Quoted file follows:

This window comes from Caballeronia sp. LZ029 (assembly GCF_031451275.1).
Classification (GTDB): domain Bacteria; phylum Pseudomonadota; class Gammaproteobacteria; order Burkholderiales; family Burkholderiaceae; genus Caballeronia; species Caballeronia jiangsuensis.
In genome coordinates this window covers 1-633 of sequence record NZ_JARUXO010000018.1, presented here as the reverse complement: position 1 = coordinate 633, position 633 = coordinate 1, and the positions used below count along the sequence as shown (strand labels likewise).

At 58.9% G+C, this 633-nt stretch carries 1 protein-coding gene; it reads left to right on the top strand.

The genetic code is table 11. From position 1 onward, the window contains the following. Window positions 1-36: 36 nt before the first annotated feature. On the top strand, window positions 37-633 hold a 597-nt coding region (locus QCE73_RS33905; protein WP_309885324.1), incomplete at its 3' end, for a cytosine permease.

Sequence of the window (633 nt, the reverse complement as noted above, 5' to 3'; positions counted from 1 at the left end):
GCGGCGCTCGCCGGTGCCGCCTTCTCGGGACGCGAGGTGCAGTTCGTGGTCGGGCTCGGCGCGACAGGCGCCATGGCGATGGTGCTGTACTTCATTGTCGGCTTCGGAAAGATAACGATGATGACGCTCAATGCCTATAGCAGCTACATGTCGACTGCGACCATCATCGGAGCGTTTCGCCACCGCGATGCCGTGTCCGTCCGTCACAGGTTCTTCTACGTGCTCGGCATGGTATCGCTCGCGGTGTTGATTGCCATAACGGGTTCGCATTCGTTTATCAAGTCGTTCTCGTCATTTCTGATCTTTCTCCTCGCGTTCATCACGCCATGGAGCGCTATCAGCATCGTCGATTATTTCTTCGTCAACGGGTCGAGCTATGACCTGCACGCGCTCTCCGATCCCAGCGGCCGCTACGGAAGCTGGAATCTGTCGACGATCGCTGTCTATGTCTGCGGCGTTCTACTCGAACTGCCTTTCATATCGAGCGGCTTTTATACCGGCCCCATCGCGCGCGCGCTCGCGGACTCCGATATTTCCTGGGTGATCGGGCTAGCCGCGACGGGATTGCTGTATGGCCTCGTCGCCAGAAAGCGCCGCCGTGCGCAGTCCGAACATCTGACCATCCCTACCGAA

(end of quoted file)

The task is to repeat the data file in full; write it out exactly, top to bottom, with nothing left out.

This window comes from Caballeronia sp. LZ029 (assembly GCF_031451275.1).
Classification (GTDB): domain Bacteria; phylum Pseudomonadota; class Gammaproteobacteria; order Burkholderiales; family Burkholderiaceae; genus Caballeronia; species Caballeronia jiangsuensis.
In genome coordinates this window covers 1-633 of sequence record NZ_JARUXO010000018.1, presented here as the reverse complement: position 1 = coordinate 633, position 633 = coordinate 1, and the positions used below count along the sequence as shown (strand labels likewise).

At 58.9% G+C, this 633-nt stretch carries 1 protein-coding gene; it reads left to right on the top strand.

The genetic code is table 11. From position 1 onward, the window contains the following. Window positions 1-36: 36 nt before the first annotated feature. On the top strand, window positions 37-633 hold a 597-nt coding region (locus QCE73_RS33905; protein WP_309885324.1), incomplete at its 3' end, for a cytosine permease.

Sequence of the window (633 nt, the reverse complement as noted above, 5' to 3'; positions counted from 1 at the left end):
GCGGCGCTCGCCGGTGCCGCCTTCTCGGGACGCGAGGTGCAGTTCGTGGTCGGGCTCGGCGCGACAGGCGCCATGGCGATGGTGCTGTACTTCATTGTCGGCTTCGGAAAGATAACGATGATGACGCTCAATGCCTATAGCAGCTACATGTCGACTGCGACCATCATCGGAGCGTTTCGCCACCGCGATGCCGTGTCCGTCCGTCACAGGTTCTTCTACGTGCTCGGCATGGTATCGCTCGCGGTGTTGATTGCCATAACGGGTTCGCATTCGTTTATCAAGTCGTTCTCGTCATTTCTGATCTTTCTCCTCGCGTTCATCACGCCATGGAGCGCTATCAGCATCGTCGATTATTTCTTCGTCAACGGGTCGAGCTATGACCTGCACGCGCTCTCCGATCCCAGCGGCCGCTACGGAAGCTGGAATCTGTCGACGATCGCTGTCTATGTCTGCGGCGTTCTACTCGAACTGCCTTTCATATCGAGCGGCTTTTATACCGGCCCCATCGCGCGCGCGCTCGCGGACTCCGATATTTCCTGGGTGATCGGGCTAGCCGCGACGGGATTGCTGTATGGCCTCGTCGCCAGAAAGCGCCGCCGTGCGCAGTCCGAACATCTGACCATCCCTACCGAA